Libraries on the brink of closure as visitor and staff numbers at a record low

Libraries across the UK are set to be a luxury of the past as visitor and staff numbers plummet to an all-time low following increased government spending cuts.

As reported by the Express and Star, people using libraries in the West Midlands was down 10 million in 2016-17 alone with 130 libraries nationwide closing for good.

It comes after a rapid decrease in central government funding to local authorities since austerity cuts nine years ago, leaving councils struggling to find the money for libraries and its non-essential services.

The worrying figures suggest volunteers and those doing work-experience will be picking up the slack in libraries as paid workers have decreased by 40 per cent since 2010.

Nearly 900 paid staff have either been let off or have thrown in the towel during the period and it seems the poorest areas have been hit the hardest by the government slash to spending.

Walsall has seen nine of its libraries close, while Dudley and Wolverhampton libraries lost as much as 17 hours a week in the hope to stay open with limited staff supply.

And amid these cash-strapped times, councils are getting creative in their approach to ensure libraries stay at the heart of communities.

Conservative councillor for Penn in Wolverhampton, Paul Singh, was in 2017 involved in a campaign to save his ward’s library when the lack of budget threatened its closure.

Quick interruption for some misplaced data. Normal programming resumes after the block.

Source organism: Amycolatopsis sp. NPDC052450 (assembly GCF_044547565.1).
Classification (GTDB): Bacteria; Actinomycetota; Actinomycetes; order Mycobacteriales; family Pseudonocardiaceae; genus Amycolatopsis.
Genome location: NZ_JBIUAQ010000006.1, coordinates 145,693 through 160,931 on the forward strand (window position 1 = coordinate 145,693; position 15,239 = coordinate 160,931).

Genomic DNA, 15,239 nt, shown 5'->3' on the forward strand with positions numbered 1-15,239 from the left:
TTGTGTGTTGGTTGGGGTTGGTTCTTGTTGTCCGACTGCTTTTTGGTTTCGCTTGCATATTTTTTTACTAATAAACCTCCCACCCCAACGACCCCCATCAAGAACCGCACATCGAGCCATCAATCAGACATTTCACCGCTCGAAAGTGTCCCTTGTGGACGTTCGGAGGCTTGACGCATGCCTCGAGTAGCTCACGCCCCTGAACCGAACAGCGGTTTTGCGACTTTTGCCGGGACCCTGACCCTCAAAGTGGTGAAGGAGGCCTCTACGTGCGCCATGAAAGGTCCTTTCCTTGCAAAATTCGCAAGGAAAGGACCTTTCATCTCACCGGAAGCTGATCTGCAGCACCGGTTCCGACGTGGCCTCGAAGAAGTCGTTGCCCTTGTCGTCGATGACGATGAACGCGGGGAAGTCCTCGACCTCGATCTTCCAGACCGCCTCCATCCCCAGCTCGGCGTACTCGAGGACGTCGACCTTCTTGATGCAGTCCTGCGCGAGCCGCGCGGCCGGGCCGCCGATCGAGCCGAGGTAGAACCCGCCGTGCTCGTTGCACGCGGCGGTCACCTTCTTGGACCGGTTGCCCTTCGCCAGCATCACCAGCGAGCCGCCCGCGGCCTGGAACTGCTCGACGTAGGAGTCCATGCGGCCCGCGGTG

Speaking to the Express and Star, councillor Singh said it underwent a £60,000 makeover as part of a wider city project to create a “sustainable” library system that is about “more than just books”.

He said: “The library serves as a meeting hub for elderly and retired people, they can get a cup of coffee here and chat with their friends. There are also playgroups, so there is something for all members of the community to get involved with.”

But councillor Singh said if the government wants to see libraries exist in the future, it needs to reconsider its funding to local authorities.

He added: “People power kept Penn Library open last time, but we would rather not have to go through it all again.”

Although the makeover method in Wolverhampton has maintained its public library usage, there is no denying that councils nationwide are under mounting pressure to prioritise their services - and libraries are definitely not first on the list. 

Buy Our Journalist A Coffee

The Speaker is run a global team of expert volunteers committed to making political news accessible for the wider public. If you liked this article, please consider making a small donation to support the future work of this author and The Speaker.

Advertising